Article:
Mary’s parents are not spoken of. Some have speculated that she may have been an orphan, but no one knows for sure. It is possible, and even likely that she was descended from King David, but since her parents are not mentioned, we can’t know for sure. The only thing we know about her is that she was a virgin, living in Bethlehem and betrothed to Joseph.
The story in Luke about Mary is interesting in the fact that her story follows immediately after the story of Zechariah the priest, a faithful man of God, who was told his wife would become pregnant with a prophet who would proclaim the coming of the Lord. Zechariah didn’t believe it could happen in their old age, and because of their inability to have children, and the angel rebuked him and rendered him speechless because of his unbelief. The story of Mary follows the story of Zechariah, and Mary’s faith is intended to show a stark contrast to Zechariah’s faithlessness.
When the angel comes to Mary to tell her that she will become pregnant as a virgin and give birth to the savior, she is utterly amazed, but fully submits herself to the will of the Lord. This was a bold and brave move for Mary. A young girl’s virginity was a value held higher than a young girl’s life. It would have been an easier thing for her to give up her life for her savior, but she is asked to give up her virginity- or at least her reputation.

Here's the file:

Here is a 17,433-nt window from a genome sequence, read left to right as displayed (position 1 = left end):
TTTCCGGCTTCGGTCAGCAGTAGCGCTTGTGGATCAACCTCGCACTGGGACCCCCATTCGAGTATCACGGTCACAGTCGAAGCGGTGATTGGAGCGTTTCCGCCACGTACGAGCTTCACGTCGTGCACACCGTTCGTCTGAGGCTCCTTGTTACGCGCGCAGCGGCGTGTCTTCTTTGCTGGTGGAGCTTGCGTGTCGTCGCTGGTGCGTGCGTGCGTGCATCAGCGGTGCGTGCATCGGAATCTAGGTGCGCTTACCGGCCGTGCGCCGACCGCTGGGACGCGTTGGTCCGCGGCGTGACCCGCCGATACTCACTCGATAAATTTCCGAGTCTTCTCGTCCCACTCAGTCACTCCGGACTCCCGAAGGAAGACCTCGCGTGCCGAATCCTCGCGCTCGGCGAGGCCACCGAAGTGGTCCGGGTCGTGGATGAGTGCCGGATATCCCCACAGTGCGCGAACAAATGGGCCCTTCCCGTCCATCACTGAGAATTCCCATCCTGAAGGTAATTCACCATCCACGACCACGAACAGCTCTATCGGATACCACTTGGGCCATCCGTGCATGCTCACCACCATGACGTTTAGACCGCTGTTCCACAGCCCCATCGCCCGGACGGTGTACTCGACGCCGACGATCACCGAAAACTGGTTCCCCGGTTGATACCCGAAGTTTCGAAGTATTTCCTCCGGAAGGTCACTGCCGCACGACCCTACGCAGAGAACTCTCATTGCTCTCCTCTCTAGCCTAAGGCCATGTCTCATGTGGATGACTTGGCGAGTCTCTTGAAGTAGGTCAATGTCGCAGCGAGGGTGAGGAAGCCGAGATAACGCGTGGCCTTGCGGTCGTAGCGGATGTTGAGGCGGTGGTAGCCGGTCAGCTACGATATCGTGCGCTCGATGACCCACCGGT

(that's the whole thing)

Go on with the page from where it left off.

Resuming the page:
Giving up her reputation in this way, could have lost Mary literally everything. She could have lost her fiance, any hope for a marriage in the future and thus her entire value in society. Not only that, but she could have literally lost her life- it was common to stone women to death who had engaged in unlawful sexual behavior. Mary indisputably puts everything on the line when she submits to the will of God. What a beautiful example and display of courage and faith.